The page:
Libraries Demand Increases And Yet Budget Cuts Loom [INFOGRAPHIC]

Libraries have always been an important resource to our communities, and they are becoming an increasingly invaluable resource to genealogists and family historians everywhere. Many libraries hold multiple public record databases and thousands of archived newspaper pages for amateur and expert genealogists alike to use in their research.
 
However, in the midst of the recent economic downturn, many libraries have been losing funding. But this is the time that the country needs libraries the most: each year, an estimated 32.5 million Americans use libraries to do schoolwork or learn about college degree and certificate programs. About 30 million Americans use libraries for job hunting, resume-building, and learning more about different career paths each year.   Furthermore, libraries are an important resource for our nation’s children, who attend after-school library programs to enhance their lives.
 
In honor of National Library Week 2011, family history site Archives.com has put together a white paper and visual graphic displaying libraries’ importance to genealogists and communities alike, as well as their financial predicament in recent times. You can view these resources at http://www.archives.com/blog/industry-news/national-library-week-2011.html.
 
We encourage you to help us celebrate National Library Week by supporting your local library. And don’t forget to thank your local librarian this week for all their hard work!

Archives.com

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Think of the bigger picture

To Anonymous Reluctant Taxpayer:
All types of libraries are a crucial resource to everyone in this nation. Each year, 32.5 million Americans use libraries to do schoolwork or learn about college degrees/certificate programs. People also use them for job hunting/resume building (30 million people, in fact). After-school programs help keep kids out of trouble, and help them broaden their horizons, aspiring to succeed in the world. People everywhere are using libraries to improve their lives, improve their communities, and BECOME BETTER PEOPLE. Libraries and librarians don't get nearly as much credit and appreciation as they deserve. The call to action here is not raising taxes, but calling for support to stop all these budget cuts in areas that really can't/shouldn't take them, or just supporting libraries in general, any way you can--whether it by via donation, volunteering, etc. It's not just about YOU, it's about the future of an entire nation. Sometimes, you have to stop and force yourself to think about the bigger picture and what YOU can do to contribute to society.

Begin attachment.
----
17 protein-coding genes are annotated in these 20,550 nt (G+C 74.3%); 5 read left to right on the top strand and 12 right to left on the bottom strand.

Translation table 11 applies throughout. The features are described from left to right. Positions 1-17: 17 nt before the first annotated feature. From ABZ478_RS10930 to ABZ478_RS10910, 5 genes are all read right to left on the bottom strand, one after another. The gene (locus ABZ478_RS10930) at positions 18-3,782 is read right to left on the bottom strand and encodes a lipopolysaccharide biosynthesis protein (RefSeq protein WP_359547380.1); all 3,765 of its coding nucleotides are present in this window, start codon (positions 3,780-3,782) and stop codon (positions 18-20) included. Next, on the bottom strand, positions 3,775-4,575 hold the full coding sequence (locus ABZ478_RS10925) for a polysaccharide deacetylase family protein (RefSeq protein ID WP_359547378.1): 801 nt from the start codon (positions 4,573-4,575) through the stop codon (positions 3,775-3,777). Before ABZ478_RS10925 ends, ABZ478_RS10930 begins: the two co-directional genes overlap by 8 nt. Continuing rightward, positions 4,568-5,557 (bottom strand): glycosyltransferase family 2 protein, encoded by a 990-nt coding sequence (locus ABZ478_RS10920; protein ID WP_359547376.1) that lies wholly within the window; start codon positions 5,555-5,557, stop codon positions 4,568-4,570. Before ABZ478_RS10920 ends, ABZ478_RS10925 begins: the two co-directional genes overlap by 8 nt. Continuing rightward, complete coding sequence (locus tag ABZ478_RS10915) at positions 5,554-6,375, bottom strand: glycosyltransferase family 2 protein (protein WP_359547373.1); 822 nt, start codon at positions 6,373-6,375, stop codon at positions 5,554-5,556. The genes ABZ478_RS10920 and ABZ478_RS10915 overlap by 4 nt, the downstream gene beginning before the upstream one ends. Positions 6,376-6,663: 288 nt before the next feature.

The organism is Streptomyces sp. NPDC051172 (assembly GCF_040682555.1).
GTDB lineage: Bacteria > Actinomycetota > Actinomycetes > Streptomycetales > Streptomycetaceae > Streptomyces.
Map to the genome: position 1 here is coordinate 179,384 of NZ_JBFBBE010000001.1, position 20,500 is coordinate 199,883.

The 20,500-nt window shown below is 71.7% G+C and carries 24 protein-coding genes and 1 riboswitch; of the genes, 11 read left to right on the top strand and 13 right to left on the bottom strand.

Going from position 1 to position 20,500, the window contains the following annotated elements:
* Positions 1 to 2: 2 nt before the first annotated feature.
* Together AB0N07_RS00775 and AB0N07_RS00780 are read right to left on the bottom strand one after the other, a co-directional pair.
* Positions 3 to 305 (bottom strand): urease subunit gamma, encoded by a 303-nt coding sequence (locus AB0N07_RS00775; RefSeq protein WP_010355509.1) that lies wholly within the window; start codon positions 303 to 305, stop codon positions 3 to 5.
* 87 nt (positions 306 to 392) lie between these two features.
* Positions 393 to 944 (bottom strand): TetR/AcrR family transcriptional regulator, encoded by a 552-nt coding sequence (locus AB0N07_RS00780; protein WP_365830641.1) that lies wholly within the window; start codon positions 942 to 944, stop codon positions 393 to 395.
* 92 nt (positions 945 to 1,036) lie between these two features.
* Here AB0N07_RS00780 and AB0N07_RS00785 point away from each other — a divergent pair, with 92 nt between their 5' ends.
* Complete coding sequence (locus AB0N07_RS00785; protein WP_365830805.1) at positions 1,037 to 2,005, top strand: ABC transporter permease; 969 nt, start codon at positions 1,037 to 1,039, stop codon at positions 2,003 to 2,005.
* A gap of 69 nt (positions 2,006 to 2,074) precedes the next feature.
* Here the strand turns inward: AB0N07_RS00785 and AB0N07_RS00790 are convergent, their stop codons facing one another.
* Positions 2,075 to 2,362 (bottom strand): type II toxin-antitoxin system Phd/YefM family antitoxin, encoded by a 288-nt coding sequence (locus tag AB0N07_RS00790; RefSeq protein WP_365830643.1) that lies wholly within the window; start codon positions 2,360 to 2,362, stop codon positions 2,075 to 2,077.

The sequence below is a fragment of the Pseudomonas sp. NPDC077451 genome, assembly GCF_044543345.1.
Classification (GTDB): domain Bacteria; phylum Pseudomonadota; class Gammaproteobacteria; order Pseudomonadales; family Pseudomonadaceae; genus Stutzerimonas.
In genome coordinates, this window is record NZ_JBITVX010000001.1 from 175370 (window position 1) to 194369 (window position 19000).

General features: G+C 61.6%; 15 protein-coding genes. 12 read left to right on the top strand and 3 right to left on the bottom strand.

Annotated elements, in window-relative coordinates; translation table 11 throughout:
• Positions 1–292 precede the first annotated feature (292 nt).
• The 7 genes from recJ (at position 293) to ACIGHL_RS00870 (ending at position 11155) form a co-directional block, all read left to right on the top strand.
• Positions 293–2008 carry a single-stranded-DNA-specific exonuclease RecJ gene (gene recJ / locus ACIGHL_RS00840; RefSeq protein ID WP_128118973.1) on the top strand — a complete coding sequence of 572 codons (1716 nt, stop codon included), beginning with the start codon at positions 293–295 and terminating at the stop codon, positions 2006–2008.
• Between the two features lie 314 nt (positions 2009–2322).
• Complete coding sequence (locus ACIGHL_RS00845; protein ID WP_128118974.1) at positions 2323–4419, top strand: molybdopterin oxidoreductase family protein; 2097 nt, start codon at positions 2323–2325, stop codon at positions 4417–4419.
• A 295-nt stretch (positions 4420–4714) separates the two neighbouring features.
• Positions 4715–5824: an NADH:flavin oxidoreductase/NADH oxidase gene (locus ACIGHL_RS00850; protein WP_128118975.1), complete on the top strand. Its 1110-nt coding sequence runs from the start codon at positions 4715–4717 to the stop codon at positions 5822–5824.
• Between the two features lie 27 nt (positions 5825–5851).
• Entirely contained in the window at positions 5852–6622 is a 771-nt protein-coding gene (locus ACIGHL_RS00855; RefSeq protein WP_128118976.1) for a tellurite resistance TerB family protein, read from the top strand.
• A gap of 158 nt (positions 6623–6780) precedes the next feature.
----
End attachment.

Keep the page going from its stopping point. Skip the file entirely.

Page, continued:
PS- I'm not a librarian.

Answer to missing question

Hell no I'm not paying any more bloody tax, I don't make enough as it is.
Oh I can't have the libraries then? Bugger

It's not just the public

It's not just the public libraries that are facing such cuts. Too many of our school libraries have lost funding and many are losing their certificated library teachers. With all of the emphasis on the "Common Core" standards in many states this loss will be catastrophic. The word "research" appears more than 70 times in the standards, and yet too many of our schools don't have these crucial teachers in the schools. My childrens' school district is cutting all librarians in the elementary and middle schools to part time next year, and I'm pulling my kids out of the public schools. Libraries and librarians are too important for them to be in a school without them!

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